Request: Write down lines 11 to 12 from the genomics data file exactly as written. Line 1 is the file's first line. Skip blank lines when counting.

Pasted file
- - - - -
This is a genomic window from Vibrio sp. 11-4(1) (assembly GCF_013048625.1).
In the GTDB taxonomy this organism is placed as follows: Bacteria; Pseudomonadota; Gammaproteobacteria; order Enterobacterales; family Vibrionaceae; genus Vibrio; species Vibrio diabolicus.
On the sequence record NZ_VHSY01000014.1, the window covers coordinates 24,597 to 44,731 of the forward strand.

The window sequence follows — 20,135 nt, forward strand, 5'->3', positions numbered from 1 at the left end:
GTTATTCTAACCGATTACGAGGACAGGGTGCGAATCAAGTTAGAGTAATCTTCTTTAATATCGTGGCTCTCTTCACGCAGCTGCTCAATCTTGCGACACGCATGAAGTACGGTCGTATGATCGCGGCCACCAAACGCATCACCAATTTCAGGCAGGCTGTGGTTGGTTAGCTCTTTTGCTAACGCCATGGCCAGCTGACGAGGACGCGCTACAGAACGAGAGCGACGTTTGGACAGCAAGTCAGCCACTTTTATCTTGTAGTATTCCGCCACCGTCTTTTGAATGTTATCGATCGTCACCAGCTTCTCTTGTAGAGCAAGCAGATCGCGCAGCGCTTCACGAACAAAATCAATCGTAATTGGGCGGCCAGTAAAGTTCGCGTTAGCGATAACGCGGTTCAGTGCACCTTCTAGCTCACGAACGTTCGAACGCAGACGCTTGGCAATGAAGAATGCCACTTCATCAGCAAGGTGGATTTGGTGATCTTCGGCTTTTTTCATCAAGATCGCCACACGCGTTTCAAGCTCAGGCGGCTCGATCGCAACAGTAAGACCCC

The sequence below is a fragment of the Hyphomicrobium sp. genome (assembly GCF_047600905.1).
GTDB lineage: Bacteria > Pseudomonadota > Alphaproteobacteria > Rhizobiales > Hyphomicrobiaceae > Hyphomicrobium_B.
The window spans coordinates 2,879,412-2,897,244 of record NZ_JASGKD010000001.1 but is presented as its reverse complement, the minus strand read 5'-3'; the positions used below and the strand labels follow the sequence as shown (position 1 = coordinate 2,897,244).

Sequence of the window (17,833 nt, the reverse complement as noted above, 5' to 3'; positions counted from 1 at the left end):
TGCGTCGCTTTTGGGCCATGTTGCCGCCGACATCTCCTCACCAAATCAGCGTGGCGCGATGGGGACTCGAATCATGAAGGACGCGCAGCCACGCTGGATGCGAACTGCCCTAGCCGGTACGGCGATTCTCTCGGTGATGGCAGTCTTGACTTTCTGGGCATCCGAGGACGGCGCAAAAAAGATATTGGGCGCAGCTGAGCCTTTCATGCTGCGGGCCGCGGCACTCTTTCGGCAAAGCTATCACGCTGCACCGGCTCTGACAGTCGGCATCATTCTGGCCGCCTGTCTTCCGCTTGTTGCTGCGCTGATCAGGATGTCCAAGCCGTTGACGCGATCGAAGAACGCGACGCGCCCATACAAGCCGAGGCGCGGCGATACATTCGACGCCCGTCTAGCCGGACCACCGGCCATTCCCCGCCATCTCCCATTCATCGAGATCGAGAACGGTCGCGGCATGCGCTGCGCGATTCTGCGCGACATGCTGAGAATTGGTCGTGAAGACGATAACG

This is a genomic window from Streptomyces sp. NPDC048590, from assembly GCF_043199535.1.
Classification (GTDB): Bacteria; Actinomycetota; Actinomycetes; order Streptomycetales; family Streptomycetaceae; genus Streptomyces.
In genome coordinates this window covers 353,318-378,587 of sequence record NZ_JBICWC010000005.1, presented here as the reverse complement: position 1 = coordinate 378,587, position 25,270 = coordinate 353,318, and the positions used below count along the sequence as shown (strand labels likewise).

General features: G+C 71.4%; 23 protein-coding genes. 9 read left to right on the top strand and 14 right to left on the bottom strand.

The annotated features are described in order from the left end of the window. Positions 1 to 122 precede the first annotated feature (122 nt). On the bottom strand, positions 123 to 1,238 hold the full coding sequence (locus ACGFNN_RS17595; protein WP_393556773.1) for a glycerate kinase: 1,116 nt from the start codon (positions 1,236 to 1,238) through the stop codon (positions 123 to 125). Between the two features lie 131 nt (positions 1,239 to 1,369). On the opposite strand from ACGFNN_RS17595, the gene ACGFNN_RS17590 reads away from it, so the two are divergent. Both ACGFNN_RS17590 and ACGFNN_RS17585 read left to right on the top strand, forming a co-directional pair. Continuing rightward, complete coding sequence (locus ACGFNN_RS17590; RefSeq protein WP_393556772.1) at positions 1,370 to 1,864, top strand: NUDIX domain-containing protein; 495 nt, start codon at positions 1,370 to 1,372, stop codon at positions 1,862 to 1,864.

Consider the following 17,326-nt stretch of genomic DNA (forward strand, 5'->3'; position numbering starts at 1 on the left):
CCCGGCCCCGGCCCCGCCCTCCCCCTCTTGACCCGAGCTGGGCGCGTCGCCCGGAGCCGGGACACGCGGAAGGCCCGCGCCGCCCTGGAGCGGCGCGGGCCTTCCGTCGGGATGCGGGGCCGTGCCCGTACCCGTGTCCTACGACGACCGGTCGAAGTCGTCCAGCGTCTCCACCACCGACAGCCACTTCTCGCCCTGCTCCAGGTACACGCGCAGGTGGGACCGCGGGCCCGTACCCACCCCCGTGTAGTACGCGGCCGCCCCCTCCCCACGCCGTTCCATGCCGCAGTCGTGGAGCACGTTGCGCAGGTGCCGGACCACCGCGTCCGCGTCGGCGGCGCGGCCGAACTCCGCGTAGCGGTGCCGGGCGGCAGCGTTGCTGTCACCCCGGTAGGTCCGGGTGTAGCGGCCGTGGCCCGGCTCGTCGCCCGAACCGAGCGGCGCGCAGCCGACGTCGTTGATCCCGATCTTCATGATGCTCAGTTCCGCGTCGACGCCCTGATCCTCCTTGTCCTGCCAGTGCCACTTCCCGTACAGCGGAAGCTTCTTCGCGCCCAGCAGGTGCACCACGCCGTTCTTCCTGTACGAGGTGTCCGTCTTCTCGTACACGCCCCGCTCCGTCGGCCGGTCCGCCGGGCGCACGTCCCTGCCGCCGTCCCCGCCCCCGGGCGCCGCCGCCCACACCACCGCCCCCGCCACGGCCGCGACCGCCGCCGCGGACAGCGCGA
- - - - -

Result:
This is a genomic window from Streptomyces sp. NPDC048590, from assembly GCF_043199535.1.
Classification (GTDB): Bacteria; Actinomycetota; Actinomycetes; order Streptomycetales; family Streptomycetaceae; genus Streptomyces.